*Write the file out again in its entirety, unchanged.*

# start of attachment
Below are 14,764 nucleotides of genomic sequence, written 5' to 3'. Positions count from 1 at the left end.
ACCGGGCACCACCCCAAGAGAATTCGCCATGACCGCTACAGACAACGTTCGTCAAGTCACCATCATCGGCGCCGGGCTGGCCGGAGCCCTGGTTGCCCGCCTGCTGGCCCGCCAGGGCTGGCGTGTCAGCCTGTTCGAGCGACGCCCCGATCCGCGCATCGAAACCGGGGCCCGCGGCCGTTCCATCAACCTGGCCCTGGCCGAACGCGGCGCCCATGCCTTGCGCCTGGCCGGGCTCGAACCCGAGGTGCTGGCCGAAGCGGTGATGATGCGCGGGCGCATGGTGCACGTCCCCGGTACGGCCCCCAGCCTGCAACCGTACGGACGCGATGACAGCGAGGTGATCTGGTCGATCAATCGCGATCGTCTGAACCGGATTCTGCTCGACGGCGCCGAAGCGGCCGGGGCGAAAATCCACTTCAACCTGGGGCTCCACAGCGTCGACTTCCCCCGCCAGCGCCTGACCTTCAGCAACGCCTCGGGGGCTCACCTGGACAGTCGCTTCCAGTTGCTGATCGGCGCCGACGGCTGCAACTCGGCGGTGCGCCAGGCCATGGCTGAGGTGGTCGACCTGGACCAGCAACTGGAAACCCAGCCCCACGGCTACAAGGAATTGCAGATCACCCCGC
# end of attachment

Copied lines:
Below are 14,764 nucleotides of genomic sequence, written 5' to 3'. Positions count from 1 at the left end.
ACCGGGCACCACCCCAAGAGAATTCGCCATGACCGCTACAGACAACGTTCGTCAAGTCACCATCATCGGCGCCGGGCTGGCCGGAGCCCTGGTTGCCCGCCTGCTGGCCCGCCAGGGCTGGCGTGTCAGCCTGTTCGAGCGACGCCCCGATCCGCGCATCGAAACCGGGGCCCGCGGCCGTTCCATCAACCTGGCCCTGGCCGAACGCGGCGCCCATGCCTTGCGCCTGGCCGGGCTCGAACCCGAGGTGCTGGCCGAAGCGGTGATGATGCGCGGGCGCATGGTGCACGTCCCCGGTACGGCCCCCAGCCTGCAACCGTACGGACGCGATGACAGCGAGGTGATCTGGTCGATCAATCGCGATCGTCTGAACCGGATTCTGCTCGACGGCGCCGAAGCGGCCGGGGCGAAAATCCACTTCAACCTGGGGCTCCACAGCGTCGACTTCCCCCGCCAGCGCCTGACCTTCAGCAACGCCTCGGGGGCTCACCTGGACAGTCGCTTCCAGTTGCTGATCGGCGCCGACGGCTGCAACTCGGCGGTGCGCCAGGCCATGGCTGAGGTGGTCGACCTGGACCAGCAACTGGAAACCCAGCCCCACGGCTACAAGGAATTGCAGATCACCCCGC